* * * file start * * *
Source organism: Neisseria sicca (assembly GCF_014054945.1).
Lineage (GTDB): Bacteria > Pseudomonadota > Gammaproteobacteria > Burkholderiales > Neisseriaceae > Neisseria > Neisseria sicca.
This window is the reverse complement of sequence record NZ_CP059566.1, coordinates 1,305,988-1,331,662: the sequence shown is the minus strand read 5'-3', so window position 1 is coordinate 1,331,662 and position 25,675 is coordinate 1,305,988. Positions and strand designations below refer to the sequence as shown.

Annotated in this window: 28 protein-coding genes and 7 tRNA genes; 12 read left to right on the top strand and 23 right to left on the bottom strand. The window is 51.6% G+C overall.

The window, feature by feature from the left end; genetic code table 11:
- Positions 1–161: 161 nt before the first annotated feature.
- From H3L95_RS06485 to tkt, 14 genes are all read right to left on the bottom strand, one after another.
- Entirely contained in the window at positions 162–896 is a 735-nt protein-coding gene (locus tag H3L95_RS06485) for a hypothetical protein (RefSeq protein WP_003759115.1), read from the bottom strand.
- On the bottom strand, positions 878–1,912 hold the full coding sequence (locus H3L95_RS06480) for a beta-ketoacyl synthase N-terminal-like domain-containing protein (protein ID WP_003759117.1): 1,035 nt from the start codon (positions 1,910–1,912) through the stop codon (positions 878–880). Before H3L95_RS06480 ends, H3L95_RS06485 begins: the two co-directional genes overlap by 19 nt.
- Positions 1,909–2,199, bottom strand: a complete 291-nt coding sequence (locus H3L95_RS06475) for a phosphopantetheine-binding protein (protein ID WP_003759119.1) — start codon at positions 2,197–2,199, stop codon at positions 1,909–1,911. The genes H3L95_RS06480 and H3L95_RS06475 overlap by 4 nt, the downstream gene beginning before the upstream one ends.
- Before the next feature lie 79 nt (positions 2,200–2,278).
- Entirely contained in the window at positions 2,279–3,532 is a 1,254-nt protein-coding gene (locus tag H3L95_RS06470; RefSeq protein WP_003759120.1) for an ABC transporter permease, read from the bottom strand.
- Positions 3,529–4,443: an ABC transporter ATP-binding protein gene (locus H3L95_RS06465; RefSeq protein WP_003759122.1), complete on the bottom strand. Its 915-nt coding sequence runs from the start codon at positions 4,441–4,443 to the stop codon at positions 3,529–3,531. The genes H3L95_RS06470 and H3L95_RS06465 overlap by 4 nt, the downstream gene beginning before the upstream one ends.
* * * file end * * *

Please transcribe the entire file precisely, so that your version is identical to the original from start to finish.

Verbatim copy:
Source organism: Neisseria sicca (assembly GCF_014054945.1).
Lineage (GTDB): Bacteria > Pseudomonadota > Gammaproteobacteria > Burkholderiales > Neisseriaceae > Neisseria > Neisseria sicca.
This window is the reverse complement of sequence record NZ_CP059566.1, coordinates 1,305,988-1,331,662: the sequence shown is the minus strand read 5'-3', so window position 1 is coordinate 1,331,662 and position 25,675 is coordinate 1,305,988. Positions and strand designations below refer to the sequence as shown.

Annotated in this window: 28 protein-coding genes and 7 tRNA genes; 12 read left to right on the top strand and 23 right to left on the bottom strand. The window is 51.6% G+C overall.

The window, feature by feature from the left end; genetic code table 11:
- Positions 1–161: 161 nt before the first annotated feature.
- From H3L95_RS06485 to tkt, 14 genes are all read right to left on the bottom strand, one after another.
- Entirely contained in the window at positions 162–896 is a 735-nt protein-coding gene (locus tag H3L95_RS06485) for a hypothetical protein (RefSeq protein WP_003759115.1), read from the bottom strand.
- On the bottom strand, positions 878–1,912 hold the full coding sequence (locus H3L95_RS06480) for a beta-ketoacyl synthase N-terminal-like domain-containing protein (protein ID WP_003759117.1): 1,035 nt from the start codon (positions 1,910–1,912) through the stop codon (positions 878–880). Before H3L95_RS06480 ends, H3L95_RS06485 begins: the two co-directional genes overlap by 19 nt.
- Positions 1,909–2,199, bottom strand: a complete 291-nt coding sequence (locus H3L95_RS06475) for a phosphopantetheine-binding protein (protein ID WP_003759119.1) — start codon at positions 2,197–2,199, stop codon at positions 1,909–1,911. The genes H3L95_RS06480 and H3L95_RS06475 overlap by 4 nt, the downstream gene beginning before the upstream one ends.
- Before the next feature lie 79 nt (positions 2,200–2,278).
- Entirely contained in the window at positions 2,279–3,532 is a 1,254-nt protein-coding gene (locus tag H3L95_RS06470; RefSeq protein WP_003759120.1) for an ABC transporter permease, read from the bottom strand.
- Positions 3,529–4,443: an ABC transporter ATP-binding protein gene (locus H3L95_RS06465; RefSeq protein WP_003759122.1), complete on the bottom strand. Its 915-nt coding sequence runs from the start codon at positions 4,441–4,443 to the stop codon at positions 3,529–3,531. The genes H3L95_RS06470 and H3L95_RS06465 overlap by 4 nt, the downstream gene beginning before the upstream one ends.